Financial loss to beneficiaries due to death of insured.
Unlike owners of whole life, owners of universal life bear the risks and reap the rewards of changing interest rates. If rates are high, more is credited to the policy, cash values rise, and owners may be able to skip premium payments for many years. But if rates decline, owners may have to pay more each year than they anticipated when they bought the policy, just to keep it in force. Insurers guarantee crediting rates will never go below a specified level, however. Universal life also provides owners the option of reducing death benefit or, subject to evidence of insurability, increasing it. Cash values may be accessed by loans or withdrawals. Most policies offer a choice of two death-benefit options: the face amount, or the face amount plus cash value. Policies insuring two people pay on the death of the first or the second.
People who need to protect their incomes during working years and who expect to need coverage later in life. People also buy UL and other permanent insurance to help in estate planning. The death benefit is free of income tax, and it provides a source of immediate liquidity. UL can be used to fund supplemental executive retirement plans and business continuation plans.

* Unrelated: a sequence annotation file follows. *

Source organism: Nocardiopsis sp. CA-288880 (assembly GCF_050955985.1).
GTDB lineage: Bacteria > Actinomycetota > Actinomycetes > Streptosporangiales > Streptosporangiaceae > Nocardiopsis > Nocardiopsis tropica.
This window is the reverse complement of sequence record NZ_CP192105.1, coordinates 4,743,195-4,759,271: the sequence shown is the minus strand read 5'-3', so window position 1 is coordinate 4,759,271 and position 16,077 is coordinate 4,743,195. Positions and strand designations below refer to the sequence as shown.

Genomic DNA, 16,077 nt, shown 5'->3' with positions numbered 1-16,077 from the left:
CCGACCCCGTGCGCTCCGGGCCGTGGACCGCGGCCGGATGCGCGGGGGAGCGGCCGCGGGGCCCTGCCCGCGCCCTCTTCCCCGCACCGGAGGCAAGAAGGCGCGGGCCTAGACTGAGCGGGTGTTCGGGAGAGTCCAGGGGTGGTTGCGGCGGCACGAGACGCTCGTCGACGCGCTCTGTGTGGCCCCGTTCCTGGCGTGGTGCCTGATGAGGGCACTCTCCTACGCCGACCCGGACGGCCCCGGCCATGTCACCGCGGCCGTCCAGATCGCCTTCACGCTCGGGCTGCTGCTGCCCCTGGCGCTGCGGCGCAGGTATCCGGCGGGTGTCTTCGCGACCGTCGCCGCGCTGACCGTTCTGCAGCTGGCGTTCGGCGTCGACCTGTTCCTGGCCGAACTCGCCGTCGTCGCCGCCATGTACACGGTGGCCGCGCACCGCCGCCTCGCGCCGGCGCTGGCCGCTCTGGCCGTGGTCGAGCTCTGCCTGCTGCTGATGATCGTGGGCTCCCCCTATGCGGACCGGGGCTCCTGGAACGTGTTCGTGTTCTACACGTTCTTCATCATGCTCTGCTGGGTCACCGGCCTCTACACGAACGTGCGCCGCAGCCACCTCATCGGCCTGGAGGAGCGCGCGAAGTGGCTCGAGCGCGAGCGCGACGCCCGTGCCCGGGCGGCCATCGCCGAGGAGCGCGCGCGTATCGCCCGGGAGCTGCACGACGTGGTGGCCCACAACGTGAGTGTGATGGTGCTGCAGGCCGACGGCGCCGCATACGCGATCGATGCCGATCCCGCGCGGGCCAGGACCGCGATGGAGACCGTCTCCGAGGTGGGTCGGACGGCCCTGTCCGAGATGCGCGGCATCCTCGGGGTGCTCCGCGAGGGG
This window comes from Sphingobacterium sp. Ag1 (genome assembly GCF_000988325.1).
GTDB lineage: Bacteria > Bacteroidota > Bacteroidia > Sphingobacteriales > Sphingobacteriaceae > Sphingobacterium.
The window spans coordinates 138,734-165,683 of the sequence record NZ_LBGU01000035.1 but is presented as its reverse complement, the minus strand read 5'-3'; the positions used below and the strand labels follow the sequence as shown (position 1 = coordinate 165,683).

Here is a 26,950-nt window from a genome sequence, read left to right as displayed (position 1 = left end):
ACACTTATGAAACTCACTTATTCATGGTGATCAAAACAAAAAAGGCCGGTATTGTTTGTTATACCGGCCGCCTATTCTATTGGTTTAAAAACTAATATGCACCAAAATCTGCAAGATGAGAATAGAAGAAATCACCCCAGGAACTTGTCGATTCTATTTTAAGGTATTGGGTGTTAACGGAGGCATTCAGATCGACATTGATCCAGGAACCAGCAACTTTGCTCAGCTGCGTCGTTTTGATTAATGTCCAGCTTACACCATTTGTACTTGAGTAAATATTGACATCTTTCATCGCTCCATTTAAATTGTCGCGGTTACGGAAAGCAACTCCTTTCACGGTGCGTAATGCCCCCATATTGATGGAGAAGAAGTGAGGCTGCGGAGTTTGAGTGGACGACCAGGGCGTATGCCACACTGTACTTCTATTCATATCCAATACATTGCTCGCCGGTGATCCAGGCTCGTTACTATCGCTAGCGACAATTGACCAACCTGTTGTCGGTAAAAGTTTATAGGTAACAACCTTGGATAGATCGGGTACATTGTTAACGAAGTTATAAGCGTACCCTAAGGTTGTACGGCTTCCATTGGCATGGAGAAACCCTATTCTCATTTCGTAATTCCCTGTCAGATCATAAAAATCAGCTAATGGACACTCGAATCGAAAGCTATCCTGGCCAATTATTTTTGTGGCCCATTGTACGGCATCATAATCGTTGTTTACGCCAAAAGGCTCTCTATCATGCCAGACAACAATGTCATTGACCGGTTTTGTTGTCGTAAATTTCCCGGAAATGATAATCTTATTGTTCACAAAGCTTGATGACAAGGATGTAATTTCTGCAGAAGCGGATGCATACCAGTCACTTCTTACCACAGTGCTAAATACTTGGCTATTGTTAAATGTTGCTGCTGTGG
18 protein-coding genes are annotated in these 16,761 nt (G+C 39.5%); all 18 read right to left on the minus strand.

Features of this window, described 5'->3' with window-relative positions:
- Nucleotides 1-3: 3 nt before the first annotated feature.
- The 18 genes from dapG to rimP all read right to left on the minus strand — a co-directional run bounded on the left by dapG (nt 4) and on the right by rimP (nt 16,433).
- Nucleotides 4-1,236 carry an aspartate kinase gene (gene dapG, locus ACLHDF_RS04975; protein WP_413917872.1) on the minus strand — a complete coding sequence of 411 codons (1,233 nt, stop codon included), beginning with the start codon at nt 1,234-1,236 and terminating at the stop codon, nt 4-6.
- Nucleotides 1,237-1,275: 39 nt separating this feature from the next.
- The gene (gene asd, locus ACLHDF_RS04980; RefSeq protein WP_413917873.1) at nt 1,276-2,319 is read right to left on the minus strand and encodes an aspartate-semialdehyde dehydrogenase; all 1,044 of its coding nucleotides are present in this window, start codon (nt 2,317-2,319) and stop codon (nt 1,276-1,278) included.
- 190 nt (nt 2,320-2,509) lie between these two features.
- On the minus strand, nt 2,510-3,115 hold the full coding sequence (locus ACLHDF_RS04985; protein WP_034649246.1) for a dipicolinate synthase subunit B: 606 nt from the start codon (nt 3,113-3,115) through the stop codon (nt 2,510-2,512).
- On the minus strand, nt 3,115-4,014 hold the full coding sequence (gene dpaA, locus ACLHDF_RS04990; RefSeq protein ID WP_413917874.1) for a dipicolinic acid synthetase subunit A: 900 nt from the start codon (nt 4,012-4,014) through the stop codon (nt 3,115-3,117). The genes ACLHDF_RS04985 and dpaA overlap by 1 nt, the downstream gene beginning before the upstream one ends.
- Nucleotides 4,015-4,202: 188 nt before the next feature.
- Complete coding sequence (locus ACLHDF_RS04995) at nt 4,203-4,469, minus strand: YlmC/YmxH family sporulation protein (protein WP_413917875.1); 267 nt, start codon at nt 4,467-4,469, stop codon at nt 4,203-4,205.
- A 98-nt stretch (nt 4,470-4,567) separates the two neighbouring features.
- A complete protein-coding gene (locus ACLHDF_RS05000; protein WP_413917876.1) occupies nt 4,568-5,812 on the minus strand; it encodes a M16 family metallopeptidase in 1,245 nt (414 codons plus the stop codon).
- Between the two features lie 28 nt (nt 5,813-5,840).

Anyone who may not need life insurance, such as a single person with no dependents. Also, people who do not expect to need insurance as they become older or who can satisfy their coverage needs through less-expensive term insurance.
Permanent insurance is best purchased early in life, when annual premiums are lower. However, older buyers may find it highly effective for estate planning.
Single premium, scheduled premiums or unscheduled premiums.